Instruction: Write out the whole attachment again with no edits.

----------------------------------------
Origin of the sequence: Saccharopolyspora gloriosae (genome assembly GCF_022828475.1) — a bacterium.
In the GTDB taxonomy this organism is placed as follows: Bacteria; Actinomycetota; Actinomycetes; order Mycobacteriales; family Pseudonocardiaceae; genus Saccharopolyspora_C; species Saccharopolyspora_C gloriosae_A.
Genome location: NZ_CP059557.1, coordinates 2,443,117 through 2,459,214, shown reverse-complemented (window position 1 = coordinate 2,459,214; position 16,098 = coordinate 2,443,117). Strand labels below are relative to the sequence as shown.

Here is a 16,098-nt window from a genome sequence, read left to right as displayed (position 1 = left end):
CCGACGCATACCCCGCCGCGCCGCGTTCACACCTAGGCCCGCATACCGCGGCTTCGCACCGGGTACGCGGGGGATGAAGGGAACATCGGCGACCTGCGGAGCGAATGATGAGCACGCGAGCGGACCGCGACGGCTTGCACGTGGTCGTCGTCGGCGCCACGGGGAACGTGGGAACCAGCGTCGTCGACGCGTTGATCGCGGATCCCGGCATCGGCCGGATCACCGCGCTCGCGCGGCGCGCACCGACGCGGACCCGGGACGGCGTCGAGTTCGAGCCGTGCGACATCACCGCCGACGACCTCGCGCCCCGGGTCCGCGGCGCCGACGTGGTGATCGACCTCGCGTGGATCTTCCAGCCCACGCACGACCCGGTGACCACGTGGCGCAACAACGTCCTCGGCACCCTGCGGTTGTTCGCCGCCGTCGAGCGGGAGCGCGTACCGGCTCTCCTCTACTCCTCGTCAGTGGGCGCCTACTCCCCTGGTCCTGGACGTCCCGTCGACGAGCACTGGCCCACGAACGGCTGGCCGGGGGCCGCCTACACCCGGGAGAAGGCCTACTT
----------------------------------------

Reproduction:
Origin of the sequence: Saccharopolyspora gloriosae (genome assembly GCF_022828475.1) — a bacterium.
In the GTDB taxonomy this organism is placed as follows: Bacteria; Actinomycetota; Actinomycetes; order Mycobacteriales; family Pseudonocardiaceae; genus Saccharopolyspora_C; species Saccharopolyspora_C gloriosae_A.
Genome location: NZ_CP059557.1, coordinates 2,443,117 through 2,459,214, shown reverse-complemented (window position 1 = coordinate 2,459,214; position 16,098 = coordinate 2,443,117). Strand labels below are relative to the sequence as shown.

Here is a 16,098-nt window from a genome sequence, read left to right as displayed (position 1 = left end):
CCGACGCATACCCCGCCGCGCCGCGTTCACACCTAGGCCCGCATACCGCGGCTTCGCACCGGGTACGCGGGGGATGAAGGGAACATCGGCGACCTGCGGAGCGAATGATGAGCACGCGAGCGGACCGCGACGGCTTGCACGTGGTCGTCGTCGGCGCCACGGGGAACGTGGGAACCAGCGTCGTCGACGCGTTGATCGCGGATCCCGGCATCGGCCGGATCACCGCGCTCGCGCGGCGCGCACCGACGCGGACCCGGGACGGCGTCGAGTTCGAGCCGTGCGACATCACCGCCGACGACCTCGCGCCCCGGGTCCGCGGCGCCGACGTGGTGATCGACCTCGCGTGGATCTTCCAGCCCACGCACGACCCGGTGACCACGTGGCGCAACAACGTCCTCGGCACCCTGCGGTTGTTCGCCGCCGTCGAGCGGGAGCGCGTACCGGCTCTCCTCTACTCCTCGTCAGTGGGCGCCTACTCCCCTGGTCCTGGACGTCCCGTCGACGAGCACTGGCCCACGAACGGCTGGCCGGGGGCCGCCTACACCCGGGAGAAGGCCTACTT